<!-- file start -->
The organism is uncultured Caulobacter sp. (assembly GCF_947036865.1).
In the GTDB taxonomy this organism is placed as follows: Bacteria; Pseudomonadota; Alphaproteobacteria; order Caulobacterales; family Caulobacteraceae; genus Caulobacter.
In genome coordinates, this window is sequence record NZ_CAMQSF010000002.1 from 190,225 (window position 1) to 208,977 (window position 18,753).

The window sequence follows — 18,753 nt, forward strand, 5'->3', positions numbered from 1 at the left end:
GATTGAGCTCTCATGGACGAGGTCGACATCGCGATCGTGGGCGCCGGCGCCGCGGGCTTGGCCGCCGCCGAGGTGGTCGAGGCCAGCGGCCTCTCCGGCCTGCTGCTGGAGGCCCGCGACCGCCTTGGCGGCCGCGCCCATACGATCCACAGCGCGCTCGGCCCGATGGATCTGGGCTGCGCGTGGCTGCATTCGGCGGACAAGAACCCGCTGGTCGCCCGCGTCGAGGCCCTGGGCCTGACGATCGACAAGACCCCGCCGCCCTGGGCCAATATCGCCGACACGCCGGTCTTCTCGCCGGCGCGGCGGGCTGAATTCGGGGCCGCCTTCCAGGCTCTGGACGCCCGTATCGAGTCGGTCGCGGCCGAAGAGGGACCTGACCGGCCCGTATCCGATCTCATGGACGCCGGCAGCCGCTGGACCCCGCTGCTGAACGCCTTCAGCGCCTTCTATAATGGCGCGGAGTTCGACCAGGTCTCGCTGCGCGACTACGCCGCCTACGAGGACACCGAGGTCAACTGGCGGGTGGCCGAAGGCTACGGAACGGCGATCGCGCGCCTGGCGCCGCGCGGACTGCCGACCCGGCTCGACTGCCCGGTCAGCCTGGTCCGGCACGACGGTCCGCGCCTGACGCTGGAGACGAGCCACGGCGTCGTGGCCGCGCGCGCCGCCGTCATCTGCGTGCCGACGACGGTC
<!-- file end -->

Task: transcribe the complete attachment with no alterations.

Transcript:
The organism is uncultured Caulobacter sp. (assembly GCF_947036865.1).
In the GTDB taxonomy this organism is placed as follows: Bacteria; Pseudomonadota; Alphaproteobacteria; order Caulobacterales; family Caulobacteraceae; genus Caulobacter.
In genome coordinates, this window is sequence record NZ_CAMQSF010000002.1 from 190,225 (window position 1) to 208,977 (window position 18,753).

The window sequence follows — 18,753 nt, forward strand, 5'->3', positions numbered from 1 at the left end:
GATTGAGCTCTCATGGACGAGGTCGACATCGCGATCGTGGGCGCCGGCGCCGCGGGCTTGGCCGCCGCCGAGGTGGTCGAGGCCAGCGGCCTCTCCGGCCTGCTGCTGGAGGCCCGCGACCGCCTTGGCGGCCGCGCCCATACGATCCACAGCGCGCTCGGCCCGATGGATCTGGGCTGCGCGTGGCTGCATTCGGCGGACAAGAACCCGCTGGTCGCCCGCGTCGAGGCCCTGGGCCTGACGATCGACAAGACCCCGCCGCCCTGGGCCAATATCGCCGACACGCCGGTCTTCTCGCCGGCGCGGCGGGCTGAATTCGGGGCCGCCTTCCAGGCTCTGGACGCCCGTATCGAGTCGGTCGCGGCCGAAGAGGGACCTGACCGGCCCGTATCCGATCTCATGGACGCCGGCAGCCGCTGGACCCCGCTGCTGAACGCCTTCAGCGCCTTCTATAATGGCGCGGAGTTCGACCAGGTCTCGCTGCGCGACTACGCCGCCTACGAGGACACCGAGGTCAACTGGCGGGTGGCCGAAGGCTACGGAACGGCGATCGCGCGCCTGGCGCCGCGCGGACTGCCGACCCGGCTCGACTGCCCGGTCAGCCTGGTCCGGCACGACGGTCCGCGCCTGACGCTGGAGACGAGCCACGGCGTCGTGGCCGCGCGCGCCGCCGTCATCTGCGTGCCGACGACGGTC